How often your customers expect to interact with your mobile platform determines their preference for how they interact. Generally the degree of engagement you can have with your customers is higher through an app (via push notifications, for example) and frequent or power users see the value that brings to their experience. For a lot of people, accessing your mobile solution frequently justifies the use of an app, whereas casual or infrequent users may be satisfied with a responsive website. This should not be considered a hard-and-fast rule, though, as sometimes the features of an app (such as being able to have user settings without needing an account) can be used to make an infrequently-used app more convenient than an infrequently-used website. Again, it often comes down to an app being a more focused user experience than a website within a browser.
The key message here is that your customers like to choose how they interact with your mobile solution.
Interacting with other apps installed on a phone is generally easier from an app. Some-app-to-app interactions are really only possible from an app. It’s possible to interact with an app on a smartphone from a responsive website but the interaction may be limited. If you need to do complex interactions or handoffs from one app/website to another app, you may need to build an app to handle that.
Whether the interaction is technically feasible often comes down to how much control you have over the app you’re trying to interact with. If you also develop the other app and a shared data source, you could achieve quite complex handoffs. If you don’t have development control of the other app, your interactions will probably be quite limited.
HTML5 brought easily-accessible local storage to websites. These days, both websites and apps can support offline modes fairly well. Both have the same basic requirement, ie you still need an Internet connection every so often to refresh or synchronise content or other data. Whilst offline use might not be a technical limitation to either platform, how you use the platform while offline may help you decide whether an app would provide a better offline experience than a website or not.
If you need to access phone hardware, for example the camera, and it’s not supported via the common mobile browsers, you’ll probably need to build an app. Even with browser support, the app’s native access to the hardware may be more reliable or easier to develop for.
If you want to generate revenue from your digital platform, there are a number of ways you can go go about it. Apps and websites can take different approaches to revenue generation. For example, you may wish to have premium subscriber content which attracts a fee. This can be done with a website or an app. Apps differ from responsive sites when it comes to collecting revenue. They can have a one-off fee that is small enough not to be considered a barrier to purchase. Or, they can offer in-app purchases, either on a one-off or regular basis. For example, many apps for magazines are free but the customer buys each edition of the magazine with an in-app purchase.
Your monetisation strategy will help you determine whether you go for a responsive website or an app. If you go for both that might influence the up-front cost of the app. Perhaps the app/website is free but content within the app/website is purchased.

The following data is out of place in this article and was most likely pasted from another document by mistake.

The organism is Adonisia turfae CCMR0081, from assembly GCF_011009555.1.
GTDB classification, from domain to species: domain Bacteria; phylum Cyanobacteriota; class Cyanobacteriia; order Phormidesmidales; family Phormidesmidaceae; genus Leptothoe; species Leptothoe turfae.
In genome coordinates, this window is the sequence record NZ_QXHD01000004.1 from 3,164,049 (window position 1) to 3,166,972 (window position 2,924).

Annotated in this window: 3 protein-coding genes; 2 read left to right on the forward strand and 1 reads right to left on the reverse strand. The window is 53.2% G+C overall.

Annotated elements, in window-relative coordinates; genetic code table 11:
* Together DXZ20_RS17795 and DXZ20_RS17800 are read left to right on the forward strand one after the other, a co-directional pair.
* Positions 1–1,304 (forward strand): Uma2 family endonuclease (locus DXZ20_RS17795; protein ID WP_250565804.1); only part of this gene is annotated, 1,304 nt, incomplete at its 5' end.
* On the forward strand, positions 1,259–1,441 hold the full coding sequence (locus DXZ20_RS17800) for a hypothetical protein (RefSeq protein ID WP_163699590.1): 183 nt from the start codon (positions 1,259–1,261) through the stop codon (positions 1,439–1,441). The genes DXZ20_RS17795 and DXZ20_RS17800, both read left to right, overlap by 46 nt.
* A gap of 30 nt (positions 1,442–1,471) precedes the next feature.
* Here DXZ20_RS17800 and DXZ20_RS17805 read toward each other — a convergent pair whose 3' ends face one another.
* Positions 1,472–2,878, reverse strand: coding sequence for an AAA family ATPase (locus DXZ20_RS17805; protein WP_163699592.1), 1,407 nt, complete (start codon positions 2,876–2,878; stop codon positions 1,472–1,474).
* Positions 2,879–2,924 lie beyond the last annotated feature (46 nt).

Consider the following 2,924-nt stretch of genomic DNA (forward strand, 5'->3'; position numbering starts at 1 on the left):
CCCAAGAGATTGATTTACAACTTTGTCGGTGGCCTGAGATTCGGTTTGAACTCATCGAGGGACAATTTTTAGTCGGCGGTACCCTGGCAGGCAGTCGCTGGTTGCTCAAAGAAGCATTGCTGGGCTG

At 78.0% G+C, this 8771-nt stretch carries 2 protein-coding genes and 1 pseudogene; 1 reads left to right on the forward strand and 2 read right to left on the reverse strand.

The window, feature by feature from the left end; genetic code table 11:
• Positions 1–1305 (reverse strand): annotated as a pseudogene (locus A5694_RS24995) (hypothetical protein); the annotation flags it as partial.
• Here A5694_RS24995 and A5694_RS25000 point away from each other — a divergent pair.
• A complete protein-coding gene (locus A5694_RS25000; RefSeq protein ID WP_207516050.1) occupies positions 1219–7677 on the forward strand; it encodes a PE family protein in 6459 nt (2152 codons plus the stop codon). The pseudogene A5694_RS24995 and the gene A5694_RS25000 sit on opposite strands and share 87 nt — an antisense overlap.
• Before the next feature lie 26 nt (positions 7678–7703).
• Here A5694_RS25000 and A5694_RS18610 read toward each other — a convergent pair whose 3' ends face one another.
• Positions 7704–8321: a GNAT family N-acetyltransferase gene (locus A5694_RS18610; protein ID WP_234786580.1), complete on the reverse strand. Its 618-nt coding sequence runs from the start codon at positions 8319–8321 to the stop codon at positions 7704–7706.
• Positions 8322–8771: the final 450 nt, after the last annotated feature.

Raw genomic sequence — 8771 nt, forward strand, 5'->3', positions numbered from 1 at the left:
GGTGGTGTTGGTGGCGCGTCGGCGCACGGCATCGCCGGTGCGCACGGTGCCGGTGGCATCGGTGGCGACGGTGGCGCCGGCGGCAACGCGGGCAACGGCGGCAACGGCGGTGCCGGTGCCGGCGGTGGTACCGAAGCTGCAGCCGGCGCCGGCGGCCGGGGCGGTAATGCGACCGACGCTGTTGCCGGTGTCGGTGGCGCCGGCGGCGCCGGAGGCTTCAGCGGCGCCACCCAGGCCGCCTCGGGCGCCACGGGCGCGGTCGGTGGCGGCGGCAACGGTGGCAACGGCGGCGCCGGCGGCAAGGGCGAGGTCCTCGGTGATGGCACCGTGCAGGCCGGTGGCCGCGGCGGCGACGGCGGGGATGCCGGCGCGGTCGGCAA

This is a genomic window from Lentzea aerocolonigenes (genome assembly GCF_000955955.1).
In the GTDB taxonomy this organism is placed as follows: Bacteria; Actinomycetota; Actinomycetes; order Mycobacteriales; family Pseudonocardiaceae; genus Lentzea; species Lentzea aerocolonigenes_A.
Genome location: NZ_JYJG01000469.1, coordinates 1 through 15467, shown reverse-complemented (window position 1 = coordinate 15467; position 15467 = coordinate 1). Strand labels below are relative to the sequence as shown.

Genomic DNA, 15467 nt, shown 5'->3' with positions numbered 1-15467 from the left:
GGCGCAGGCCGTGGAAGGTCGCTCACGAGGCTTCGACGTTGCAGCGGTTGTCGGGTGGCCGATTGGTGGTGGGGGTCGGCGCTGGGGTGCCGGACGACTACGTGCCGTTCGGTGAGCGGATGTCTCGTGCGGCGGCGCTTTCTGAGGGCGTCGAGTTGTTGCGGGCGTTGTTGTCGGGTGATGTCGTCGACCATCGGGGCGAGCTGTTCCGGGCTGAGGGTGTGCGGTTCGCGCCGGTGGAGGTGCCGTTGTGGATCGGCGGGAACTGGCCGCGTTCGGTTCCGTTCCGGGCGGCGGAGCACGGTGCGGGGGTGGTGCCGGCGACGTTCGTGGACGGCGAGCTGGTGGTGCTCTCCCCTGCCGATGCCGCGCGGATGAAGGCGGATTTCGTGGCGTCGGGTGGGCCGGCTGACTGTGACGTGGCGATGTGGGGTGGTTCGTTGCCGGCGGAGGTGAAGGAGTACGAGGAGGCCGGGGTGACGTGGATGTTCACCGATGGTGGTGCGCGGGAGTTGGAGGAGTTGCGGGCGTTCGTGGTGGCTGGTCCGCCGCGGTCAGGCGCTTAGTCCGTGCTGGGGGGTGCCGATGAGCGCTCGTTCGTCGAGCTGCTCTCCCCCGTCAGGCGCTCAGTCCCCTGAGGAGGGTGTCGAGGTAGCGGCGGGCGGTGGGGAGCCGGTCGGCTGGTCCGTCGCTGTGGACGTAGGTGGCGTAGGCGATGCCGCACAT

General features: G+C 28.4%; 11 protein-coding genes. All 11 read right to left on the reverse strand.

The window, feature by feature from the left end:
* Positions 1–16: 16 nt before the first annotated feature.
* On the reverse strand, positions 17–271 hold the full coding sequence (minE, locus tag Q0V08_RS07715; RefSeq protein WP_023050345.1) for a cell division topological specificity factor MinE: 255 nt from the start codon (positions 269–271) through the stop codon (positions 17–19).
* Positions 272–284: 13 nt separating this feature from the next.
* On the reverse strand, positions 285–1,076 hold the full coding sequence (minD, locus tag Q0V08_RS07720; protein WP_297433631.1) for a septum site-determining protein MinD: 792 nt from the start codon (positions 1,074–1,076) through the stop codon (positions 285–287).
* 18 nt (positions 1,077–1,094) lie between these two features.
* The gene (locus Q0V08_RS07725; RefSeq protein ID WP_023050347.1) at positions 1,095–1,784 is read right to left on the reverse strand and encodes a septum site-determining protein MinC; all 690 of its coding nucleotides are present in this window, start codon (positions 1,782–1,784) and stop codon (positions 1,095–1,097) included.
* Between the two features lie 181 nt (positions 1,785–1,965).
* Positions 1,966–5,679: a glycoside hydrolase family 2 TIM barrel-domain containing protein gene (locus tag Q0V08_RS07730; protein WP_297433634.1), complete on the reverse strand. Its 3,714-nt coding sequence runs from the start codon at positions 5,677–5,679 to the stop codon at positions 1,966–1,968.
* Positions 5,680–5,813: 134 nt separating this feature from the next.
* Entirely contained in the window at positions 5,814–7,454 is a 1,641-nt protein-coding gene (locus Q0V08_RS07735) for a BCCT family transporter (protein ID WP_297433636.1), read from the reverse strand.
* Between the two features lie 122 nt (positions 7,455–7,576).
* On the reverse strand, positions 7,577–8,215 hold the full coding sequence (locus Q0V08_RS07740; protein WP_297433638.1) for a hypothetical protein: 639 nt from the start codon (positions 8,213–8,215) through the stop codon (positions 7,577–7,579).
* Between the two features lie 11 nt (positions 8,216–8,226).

Few things say “you don’t matter” to a portion of your customers more effectively than creating an app for just one (or two) platforms. Yes, there are more than two platforms and app stores out there and, no, it doesn’t always make sense to build your apps for all platforms. We recommend that you decide which platforms to support based on where your user base is located.
In New Zealand, iOS and Android are the predominant platforms so in most cases it will make sense for you to build both editions of your app to give yourself good market coverage. Sometimes it will also make sense to support additional platforms. We use the PhoneGap platform to support multi-platform apps. The advantage of a framework such as PhoneGap is that the base responsive website can be used as the basis for multi-platform apps. We have often launched with iOS and Android apps first then added Windows Phone editions of the app as soon as there’s sufficient demand.
In our opinion, a responsive website optimised for laptop, tablet and smartphone almost always comes first. Often an app will complement the website. If an app is required, it is developed once the website has evolved and been proven. Typically a native mobile app is more expensive to build and less flexible than a responsive website – not just technically, but also in terms of getting approvals from the Store that will host the app.
In many cases, the responsive website itself can be used as the basis for multi-platform apps using frameworks such as PhoneGap and Cordova. These tools allow you to convert a responsive website into the foundations of an app quickly and easily. In a project we recently completed, an additional 15% of budget was needed to create a mobile app from the website and refine it. This is an affordable way to get the best of both worlds. Not only do your customers have choice, you have a presence both on the web and within app stores.
In rare cases, the app comes first because it is more suited to the way customers (or other users) interact with the business, so therefore more critical. It can, of course, be supported with a responsive website for the users that don’t have the smartphones your app supports.